• My weight is 11st 3. I feel pretty tubby, but actually this is 2-3 pounds lighter than I weighed in Jan 2010, and 6-9 pounds lighter than Jan 2009. I’m 6 pounds heavier than my target weight, but this will come off easily over the next few months.
  • I have been in the gym, not just on the spin bike, but hitting some weights, at least once a week since the start of November.

2011 plans:

  • I have the Puncheur on 6th March – the by now traditional early-season benchmark.
  • 12-19 March I’ll be in Girona for a cycling training camp with Millsy, Jonny and Simmo.
  • I’m signed up for the Tour of Wessex in late June, which promises to be a new (and tough) experience.

I don’t have any plans for a European sportive mission this summer. I couldn’t get enthusiastic about the two-part 2011 Étape du Tour – neither leg on its own offered as distinctive a challenge as La Marmotte, and signing up for both was too much money and too much holiday. However, the event is still very much on my list for the future. The Tour of Wessex is a big event on home turf, and for the moment that’s enough.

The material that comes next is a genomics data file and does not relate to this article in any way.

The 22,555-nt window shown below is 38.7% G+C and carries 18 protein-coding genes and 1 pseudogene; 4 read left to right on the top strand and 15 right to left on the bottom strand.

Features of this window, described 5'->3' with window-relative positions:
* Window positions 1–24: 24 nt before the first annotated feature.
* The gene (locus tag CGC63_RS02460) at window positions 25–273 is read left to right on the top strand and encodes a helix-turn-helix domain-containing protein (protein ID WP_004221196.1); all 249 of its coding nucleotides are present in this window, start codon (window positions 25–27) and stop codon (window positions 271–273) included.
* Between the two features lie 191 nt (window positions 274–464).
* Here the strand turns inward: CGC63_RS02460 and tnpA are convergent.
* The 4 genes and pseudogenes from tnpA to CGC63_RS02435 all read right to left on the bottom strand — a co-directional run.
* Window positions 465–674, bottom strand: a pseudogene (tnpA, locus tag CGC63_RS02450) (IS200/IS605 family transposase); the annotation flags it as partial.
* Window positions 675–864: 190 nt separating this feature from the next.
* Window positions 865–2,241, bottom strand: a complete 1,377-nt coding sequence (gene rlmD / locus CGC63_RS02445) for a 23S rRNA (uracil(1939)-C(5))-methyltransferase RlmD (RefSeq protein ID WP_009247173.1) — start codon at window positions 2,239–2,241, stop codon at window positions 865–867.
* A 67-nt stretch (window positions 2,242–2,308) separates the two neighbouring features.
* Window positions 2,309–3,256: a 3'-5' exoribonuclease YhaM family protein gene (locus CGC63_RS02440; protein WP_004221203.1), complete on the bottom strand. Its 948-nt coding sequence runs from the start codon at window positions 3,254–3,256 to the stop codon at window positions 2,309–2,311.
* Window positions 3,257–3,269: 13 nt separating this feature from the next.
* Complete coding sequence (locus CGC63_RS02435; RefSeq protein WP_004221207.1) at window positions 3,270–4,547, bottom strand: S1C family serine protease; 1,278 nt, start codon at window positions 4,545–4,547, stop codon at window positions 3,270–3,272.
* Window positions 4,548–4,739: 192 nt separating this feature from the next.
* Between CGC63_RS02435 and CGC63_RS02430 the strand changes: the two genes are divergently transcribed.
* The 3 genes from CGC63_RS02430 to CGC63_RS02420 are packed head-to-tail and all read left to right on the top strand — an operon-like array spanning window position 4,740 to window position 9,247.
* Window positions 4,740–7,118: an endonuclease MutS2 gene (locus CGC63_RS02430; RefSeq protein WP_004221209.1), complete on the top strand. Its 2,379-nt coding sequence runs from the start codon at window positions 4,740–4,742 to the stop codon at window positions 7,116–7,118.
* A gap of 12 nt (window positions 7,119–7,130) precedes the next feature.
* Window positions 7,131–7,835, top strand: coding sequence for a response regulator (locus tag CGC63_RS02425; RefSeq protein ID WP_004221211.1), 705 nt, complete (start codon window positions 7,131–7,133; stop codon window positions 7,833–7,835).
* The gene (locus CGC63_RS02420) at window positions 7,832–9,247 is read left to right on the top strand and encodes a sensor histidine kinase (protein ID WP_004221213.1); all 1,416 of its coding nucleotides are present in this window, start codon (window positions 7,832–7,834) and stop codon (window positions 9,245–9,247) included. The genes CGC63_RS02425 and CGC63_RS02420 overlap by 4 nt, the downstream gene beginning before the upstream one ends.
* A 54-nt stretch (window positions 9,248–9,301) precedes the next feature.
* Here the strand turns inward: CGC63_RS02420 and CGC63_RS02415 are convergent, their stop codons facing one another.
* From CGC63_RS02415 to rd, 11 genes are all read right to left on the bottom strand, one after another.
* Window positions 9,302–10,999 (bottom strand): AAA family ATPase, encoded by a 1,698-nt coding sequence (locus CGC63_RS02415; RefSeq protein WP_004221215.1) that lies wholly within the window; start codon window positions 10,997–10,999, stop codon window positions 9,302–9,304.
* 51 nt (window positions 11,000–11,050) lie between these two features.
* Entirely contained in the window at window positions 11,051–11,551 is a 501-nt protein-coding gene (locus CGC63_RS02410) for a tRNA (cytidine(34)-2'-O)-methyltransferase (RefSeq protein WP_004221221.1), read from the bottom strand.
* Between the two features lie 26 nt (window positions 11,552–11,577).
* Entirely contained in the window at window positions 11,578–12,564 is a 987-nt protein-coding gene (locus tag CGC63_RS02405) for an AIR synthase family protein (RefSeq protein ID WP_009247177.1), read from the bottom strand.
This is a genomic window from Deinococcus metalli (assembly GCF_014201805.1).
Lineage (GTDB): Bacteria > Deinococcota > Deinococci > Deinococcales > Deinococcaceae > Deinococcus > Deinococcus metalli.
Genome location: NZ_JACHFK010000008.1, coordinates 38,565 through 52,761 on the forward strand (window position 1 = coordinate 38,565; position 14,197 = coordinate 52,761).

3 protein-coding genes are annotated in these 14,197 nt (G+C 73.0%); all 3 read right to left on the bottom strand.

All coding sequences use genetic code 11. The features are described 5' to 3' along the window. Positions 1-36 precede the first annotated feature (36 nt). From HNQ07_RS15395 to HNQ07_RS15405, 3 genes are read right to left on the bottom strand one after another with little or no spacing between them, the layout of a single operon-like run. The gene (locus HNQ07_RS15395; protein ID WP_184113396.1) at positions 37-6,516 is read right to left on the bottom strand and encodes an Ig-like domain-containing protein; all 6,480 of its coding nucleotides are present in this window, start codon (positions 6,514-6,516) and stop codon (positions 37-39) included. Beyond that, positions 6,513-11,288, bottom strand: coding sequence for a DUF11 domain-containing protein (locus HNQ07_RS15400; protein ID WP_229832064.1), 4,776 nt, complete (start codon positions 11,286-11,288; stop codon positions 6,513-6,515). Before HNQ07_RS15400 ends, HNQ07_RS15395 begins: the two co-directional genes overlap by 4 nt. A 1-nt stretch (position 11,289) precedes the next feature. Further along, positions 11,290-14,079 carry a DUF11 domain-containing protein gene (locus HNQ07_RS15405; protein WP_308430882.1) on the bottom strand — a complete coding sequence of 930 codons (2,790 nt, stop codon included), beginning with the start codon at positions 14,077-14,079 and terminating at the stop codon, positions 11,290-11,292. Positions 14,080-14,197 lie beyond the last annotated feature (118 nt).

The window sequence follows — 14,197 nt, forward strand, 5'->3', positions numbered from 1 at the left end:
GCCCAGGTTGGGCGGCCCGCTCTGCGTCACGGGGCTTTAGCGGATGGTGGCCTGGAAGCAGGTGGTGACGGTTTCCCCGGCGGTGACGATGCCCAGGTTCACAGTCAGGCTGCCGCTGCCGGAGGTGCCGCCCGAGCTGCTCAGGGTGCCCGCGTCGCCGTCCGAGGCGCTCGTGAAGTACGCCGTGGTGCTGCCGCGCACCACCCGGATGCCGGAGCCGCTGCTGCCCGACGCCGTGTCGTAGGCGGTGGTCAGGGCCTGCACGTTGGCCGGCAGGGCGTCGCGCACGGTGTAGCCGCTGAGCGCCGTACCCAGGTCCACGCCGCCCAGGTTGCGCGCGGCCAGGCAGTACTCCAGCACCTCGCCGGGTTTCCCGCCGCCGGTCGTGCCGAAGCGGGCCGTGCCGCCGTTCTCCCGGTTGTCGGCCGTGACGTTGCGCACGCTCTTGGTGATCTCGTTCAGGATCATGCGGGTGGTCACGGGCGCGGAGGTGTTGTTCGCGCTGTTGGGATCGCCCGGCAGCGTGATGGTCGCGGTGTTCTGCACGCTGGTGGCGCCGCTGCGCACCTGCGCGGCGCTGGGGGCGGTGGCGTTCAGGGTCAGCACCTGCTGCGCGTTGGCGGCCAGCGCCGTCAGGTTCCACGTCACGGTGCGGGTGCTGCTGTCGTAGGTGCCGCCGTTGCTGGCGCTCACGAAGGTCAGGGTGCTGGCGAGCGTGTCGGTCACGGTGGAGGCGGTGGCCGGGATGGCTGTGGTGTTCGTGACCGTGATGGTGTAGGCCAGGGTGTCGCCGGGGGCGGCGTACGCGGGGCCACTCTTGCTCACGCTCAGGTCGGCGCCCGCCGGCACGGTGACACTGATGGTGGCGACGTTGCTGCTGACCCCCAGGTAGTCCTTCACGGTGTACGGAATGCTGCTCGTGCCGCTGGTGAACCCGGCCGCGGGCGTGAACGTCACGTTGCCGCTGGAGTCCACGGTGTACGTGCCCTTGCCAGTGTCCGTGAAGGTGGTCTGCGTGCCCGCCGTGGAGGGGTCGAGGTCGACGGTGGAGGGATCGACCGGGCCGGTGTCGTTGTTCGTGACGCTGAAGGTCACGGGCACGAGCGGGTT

Other plans will hopefully involve an MTB expedition to Spain around Easter time – ‘stay tuned’, as they used to say during the 90s.

Tour of Britain – Stoke Tour Ride

Top class goodie bag.

My 2010 Tour of Britain tour ride was not the end-of-season finale I’d hoped for. Struck down by a virus shortly after returning from holiday in early September, I still hadn’t made a full recovery, and opted for the 50-mile ‘Challenge’ circuit instead of the full 161km route.

It was a shame, but a sensible call. I didn’t go too badly for the first 40km, but was off the pace I would have been at. I envisaged a quicker, healthier (possibly semi-transparent) version of myself riding ahead, while the real me lagged behind. It’s kind of crushing, that drop-off of form. Your body cannot produce the strength and speed that your mind (which assumes you still are as fit as you used to be a few weeks ago) wills it to, and there’s no way round that. Your fitter, stronger self seems like a figment of your imagination.

The route began about a mile from my back door, and followed roads that I’ve ridden over for many years. The TOB organisation was impeccable – definitely a must in the sportive calendar for me. After the cut-off with the long route, I was solo all the way back to base. Apart from the chilly headwind, it was a breeze. AND I had some roadside support from the Mucklows, who were anxious to regain face after missing me on the Tour of the Peak District.

As per the photo, the goodie bag was the best haul of free kit from any sportive apart from the Maratona dles Dolomites. It included:

  • A £5 Wiggle voucher
  • A copy of Cycling Weekly
  • Anti-chafing gel (binned it actually)
  • Er – Gillette shave gel
  • 1 x Kelloggs Elevenses
  • Pomegranate juice (needs diluting)
  • A t-shirt (like I need another sportive t-shirt)